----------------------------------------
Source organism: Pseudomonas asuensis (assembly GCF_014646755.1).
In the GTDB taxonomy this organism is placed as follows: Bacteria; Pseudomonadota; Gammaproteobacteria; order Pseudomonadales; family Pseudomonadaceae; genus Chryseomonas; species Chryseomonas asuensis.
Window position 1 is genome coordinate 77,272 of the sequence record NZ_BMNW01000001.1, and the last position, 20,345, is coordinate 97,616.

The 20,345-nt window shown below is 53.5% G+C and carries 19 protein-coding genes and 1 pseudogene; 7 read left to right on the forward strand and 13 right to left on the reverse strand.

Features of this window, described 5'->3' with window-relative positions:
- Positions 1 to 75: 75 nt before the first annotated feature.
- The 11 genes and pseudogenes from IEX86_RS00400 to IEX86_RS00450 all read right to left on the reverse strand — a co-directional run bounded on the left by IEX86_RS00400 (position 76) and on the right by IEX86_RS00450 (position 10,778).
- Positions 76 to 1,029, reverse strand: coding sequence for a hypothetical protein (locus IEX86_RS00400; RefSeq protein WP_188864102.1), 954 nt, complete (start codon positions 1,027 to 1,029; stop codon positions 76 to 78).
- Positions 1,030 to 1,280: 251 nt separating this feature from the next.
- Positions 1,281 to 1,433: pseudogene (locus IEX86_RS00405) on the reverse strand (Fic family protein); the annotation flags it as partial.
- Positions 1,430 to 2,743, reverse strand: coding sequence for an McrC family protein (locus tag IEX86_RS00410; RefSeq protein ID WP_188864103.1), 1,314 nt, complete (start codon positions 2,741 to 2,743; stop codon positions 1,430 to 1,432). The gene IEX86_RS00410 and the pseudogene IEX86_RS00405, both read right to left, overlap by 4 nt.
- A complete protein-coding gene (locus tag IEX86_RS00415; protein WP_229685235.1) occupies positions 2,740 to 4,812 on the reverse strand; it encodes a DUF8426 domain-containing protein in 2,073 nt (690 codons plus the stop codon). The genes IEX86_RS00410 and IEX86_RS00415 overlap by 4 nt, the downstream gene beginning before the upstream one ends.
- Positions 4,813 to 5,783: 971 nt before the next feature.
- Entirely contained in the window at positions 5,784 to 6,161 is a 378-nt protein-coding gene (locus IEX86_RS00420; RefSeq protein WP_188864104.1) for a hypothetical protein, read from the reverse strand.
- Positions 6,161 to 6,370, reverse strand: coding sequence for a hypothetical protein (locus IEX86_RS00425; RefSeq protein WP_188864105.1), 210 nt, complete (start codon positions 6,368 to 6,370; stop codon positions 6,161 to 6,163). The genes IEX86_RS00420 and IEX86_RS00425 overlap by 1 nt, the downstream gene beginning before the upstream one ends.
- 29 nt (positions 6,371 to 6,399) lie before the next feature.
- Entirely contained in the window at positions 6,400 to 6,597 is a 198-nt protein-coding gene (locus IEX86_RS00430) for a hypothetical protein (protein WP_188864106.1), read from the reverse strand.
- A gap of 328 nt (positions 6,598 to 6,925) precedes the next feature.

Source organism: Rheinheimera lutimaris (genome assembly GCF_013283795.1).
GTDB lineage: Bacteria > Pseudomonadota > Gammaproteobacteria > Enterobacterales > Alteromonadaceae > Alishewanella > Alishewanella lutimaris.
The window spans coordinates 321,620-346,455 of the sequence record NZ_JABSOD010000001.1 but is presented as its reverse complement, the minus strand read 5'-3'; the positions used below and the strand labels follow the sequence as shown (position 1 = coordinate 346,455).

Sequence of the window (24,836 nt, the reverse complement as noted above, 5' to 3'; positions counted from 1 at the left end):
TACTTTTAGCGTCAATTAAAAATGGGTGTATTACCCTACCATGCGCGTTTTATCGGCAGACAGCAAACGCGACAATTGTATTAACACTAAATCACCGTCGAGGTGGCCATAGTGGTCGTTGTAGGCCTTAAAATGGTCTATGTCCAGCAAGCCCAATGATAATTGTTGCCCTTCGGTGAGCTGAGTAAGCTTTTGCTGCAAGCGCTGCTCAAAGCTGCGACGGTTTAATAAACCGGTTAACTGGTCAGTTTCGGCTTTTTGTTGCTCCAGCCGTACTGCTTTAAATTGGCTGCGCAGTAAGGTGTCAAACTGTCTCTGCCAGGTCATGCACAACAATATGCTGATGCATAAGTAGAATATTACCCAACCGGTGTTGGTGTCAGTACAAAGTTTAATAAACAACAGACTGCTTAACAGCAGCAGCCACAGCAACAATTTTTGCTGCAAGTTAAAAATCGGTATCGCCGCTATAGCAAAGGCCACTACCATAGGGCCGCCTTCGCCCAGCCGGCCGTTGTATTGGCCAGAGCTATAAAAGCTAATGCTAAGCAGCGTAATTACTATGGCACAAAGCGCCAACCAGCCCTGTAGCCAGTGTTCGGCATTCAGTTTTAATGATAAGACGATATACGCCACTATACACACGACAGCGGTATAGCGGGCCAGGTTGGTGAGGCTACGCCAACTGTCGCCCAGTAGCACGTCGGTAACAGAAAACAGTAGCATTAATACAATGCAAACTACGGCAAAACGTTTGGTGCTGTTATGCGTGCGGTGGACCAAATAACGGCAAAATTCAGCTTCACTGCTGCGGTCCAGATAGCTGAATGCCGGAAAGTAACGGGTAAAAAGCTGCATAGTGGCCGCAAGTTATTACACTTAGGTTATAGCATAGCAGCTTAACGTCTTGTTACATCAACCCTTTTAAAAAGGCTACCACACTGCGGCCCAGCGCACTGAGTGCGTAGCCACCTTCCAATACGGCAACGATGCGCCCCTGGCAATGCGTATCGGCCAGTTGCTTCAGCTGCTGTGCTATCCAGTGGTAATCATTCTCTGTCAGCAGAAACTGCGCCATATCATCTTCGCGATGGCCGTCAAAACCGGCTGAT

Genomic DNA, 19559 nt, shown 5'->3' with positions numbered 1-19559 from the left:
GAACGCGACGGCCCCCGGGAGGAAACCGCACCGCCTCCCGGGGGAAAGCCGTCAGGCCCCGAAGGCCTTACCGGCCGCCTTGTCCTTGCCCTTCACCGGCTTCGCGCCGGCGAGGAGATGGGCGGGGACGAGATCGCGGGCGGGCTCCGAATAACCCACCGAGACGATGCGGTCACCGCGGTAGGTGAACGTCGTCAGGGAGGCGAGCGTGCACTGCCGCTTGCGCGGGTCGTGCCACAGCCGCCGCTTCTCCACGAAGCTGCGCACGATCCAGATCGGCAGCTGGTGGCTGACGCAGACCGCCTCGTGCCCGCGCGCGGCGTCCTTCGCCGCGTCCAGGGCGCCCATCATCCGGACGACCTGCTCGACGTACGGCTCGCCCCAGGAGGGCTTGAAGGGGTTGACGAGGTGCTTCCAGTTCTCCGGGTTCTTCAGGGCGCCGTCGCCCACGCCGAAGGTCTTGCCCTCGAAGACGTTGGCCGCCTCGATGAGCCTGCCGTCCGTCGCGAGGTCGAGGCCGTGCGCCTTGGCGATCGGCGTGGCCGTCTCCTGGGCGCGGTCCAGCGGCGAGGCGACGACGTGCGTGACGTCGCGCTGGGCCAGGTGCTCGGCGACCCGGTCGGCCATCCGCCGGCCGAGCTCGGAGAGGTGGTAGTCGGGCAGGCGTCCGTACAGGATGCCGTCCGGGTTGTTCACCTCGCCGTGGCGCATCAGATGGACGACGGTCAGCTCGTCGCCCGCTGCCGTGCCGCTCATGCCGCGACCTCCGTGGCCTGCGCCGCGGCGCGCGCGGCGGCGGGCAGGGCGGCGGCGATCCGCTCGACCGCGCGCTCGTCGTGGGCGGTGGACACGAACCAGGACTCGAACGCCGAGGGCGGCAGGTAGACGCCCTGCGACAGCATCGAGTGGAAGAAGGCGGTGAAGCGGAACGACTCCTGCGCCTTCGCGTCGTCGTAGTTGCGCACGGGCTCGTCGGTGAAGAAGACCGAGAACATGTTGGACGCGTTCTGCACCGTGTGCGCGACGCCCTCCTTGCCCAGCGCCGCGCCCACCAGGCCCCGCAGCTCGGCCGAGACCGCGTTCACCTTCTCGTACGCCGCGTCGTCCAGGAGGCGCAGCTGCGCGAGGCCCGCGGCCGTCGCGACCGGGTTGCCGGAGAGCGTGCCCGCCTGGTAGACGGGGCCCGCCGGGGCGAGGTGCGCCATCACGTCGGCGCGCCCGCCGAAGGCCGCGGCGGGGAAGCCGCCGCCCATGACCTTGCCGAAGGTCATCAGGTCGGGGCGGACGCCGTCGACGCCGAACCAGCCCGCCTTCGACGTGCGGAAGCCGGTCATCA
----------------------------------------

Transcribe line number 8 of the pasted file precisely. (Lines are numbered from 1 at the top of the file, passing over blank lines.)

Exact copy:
- Positions 76 to 1,029, reverse strand: coding sequence for a hypothetical protein (locus IEX86_RS00400; RefSeq protein WP_188864102.1), 954 nt, complete (start codon positions 1,027 to 1,029; stop codon positions 76 to 78).